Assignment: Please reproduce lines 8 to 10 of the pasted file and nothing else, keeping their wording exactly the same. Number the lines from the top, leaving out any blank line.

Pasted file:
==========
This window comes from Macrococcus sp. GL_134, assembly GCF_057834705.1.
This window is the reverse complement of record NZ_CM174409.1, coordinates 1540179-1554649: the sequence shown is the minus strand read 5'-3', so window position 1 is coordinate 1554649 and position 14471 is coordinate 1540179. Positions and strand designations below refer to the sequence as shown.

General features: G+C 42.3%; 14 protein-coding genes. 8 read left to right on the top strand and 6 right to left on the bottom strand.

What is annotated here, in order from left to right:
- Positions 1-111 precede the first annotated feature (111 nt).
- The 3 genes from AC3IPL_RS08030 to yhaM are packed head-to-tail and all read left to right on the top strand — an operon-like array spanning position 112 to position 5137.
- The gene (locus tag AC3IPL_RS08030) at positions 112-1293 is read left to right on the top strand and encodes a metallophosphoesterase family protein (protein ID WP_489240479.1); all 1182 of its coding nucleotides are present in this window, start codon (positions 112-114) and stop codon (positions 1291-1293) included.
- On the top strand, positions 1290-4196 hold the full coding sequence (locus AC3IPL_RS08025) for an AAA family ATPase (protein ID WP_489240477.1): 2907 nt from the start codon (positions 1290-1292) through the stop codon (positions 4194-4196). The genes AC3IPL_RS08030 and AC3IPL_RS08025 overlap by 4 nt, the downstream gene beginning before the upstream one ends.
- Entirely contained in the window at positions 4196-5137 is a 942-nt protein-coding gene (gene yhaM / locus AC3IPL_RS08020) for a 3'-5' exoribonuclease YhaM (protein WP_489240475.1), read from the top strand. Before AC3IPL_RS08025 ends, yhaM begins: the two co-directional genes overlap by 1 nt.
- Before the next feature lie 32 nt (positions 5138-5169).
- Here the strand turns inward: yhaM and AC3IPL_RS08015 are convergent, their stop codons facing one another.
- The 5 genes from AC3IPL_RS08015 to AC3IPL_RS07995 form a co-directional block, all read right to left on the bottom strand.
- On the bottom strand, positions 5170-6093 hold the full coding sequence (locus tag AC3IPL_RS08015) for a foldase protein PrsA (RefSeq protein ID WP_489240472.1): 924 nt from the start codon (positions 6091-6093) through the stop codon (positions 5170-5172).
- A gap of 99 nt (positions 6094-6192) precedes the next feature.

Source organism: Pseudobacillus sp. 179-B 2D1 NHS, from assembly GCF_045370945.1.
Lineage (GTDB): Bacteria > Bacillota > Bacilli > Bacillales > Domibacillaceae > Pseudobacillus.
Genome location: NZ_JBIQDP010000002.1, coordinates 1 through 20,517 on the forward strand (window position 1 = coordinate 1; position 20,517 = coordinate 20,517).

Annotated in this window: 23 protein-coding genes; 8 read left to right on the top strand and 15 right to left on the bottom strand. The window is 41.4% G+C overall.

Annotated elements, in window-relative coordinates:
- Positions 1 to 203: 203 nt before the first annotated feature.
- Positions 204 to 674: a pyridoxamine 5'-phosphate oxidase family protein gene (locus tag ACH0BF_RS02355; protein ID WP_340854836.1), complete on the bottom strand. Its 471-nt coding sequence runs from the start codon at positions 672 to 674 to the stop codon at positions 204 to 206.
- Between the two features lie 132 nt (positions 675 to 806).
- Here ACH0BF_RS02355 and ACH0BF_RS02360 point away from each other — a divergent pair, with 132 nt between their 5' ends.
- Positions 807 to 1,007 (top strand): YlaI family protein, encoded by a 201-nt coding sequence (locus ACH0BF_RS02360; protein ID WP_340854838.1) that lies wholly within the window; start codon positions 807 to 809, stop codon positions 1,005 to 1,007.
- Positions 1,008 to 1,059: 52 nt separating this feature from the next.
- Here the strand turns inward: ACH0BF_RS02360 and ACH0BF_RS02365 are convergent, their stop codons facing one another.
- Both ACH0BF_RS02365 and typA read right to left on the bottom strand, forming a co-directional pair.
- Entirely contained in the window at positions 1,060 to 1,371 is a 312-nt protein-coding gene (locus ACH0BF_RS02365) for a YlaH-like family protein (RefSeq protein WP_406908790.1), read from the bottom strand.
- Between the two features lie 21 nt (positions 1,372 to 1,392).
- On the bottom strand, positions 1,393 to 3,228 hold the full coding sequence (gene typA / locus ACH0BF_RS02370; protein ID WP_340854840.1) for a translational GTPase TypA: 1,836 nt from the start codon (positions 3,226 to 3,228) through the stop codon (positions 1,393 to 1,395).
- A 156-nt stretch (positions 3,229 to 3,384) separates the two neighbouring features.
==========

- On the top strand, positions 1290-4196 hold the full coding sequence (locus AC3IPL_RS08025) for an AAA family ATPase (protein ID WP_489240477.1): 2907 nt from the start codon (positions 1290-1292) through the stop codon (positions 4194-4196). The genes AC3IPL_RS08030 and AC3IPL_RS08025 overlap by 4 nt, the downstream gene beginning before the upstream one ends.
- Entirely contained in the window at positions 4196-5137 is a 942-nt protein-coding gene (gene yhaM / locus AC3IPL_RS08020) for a 3'-5' exoribonuclease YhaM (protein WP_489240475.1), read from the top strand. Before AC3IPL_RS08025 ends, yhaM begins: the two co-directional genes overlap by 1 nt.
- Before the next feature lie 32 nt (positions 5138-5169).